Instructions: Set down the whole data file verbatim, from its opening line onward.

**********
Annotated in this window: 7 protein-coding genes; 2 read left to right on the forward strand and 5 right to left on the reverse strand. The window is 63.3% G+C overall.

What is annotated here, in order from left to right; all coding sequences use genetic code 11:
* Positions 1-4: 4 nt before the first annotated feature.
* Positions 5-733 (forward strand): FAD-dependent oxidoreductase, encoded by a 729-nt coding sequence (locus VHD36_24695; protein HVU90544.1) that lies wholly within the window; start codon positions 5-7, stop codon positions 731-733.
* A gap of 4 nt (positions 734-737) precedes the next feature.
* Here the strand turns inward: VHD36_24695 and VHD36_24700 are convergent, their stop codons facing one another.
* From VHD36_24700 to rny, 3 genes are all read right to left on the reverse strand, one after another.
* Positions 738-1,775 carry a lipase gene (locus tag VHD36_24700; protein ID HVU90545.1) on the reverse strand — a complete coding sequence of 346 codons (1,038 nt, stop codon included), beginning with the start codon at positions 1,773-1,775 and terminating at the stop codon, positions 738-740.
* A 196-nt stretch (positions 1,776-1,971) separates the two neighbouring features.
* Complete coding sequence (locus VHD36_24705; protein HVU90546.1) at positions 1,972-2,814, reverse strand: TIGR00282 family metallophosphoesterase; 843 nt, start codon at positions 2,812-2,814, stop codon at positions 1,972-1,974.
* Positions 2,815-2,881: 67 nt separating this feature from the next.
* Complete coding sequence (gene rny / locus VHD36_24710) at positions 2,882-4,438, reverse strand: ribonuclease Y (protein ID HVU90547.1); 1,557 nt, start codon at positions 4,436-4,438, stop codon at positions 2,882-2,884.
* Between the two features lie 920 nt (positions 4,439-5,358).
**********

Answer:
Annotated in this window: 7 protein-coding genes; 2 read left to right on the forward strand and 5 right to left on the reverse strand. The window is 63.3% G+C overall.

What is annotated here, in order from left to right; all coding sequences use genetic code 11:
* Positions 1-4: 4 nt before the first annotated feature.
* Positions 5-733 (forward strand): FAD-dependent oxidoreductase, encoded by a 729-nt coding sequence (locus VHD36_24695; protein HVU90544.1) that lies wholly within the window; start codon positions 5-7, stop codon positions 731-733.
* A gap of 4 nt (positions 734-737) precedes the next feature.
* Here the strand turns inward: VHD36_24695 and VHD36_24700 are convergent, their stop codons facing one another.
* From VHD36_24700 to rny, 3 genes are all read right to left on the reverse strand, one after another.
* Positions 738-1,775 carry a lipase gene (locus tag VHD36_24700; protein ID HVU90545.1) on the reverse strand — a complete coding sequence of 346 codons (1,038 nt, stop codon included), beginning with the start codon at positions 1,773-1,775 and terminating at the stop codon, positions 738-740.
* A 196-nt stretch (positions 1,776-1,971) separates the two neighbouring features.
* Complete coding sequence (locus VHD36_24705; protein HVU90546.1) at positions 1,972-2,814, reverse strand: TIGR00282 family metallophosphoesterase; 843 nt, start codon at positions 2,812-2,814, stop codon at positions 1,972-1,974.
* Positions 2,815-2,881: 67 nt separating this feature from the next.
* Complete coding sequence (gene rny / locus VHD36_24710) at positions 2,882-4,438, reverse strand: ribonuclease Y (protein ID HVU90547.1); 1,557 nt, start codon at positions 4,436-4,438, stop codon at positions 2,882-2,884.
* Between the two features lie 920 nt (positions 4,439-5,358).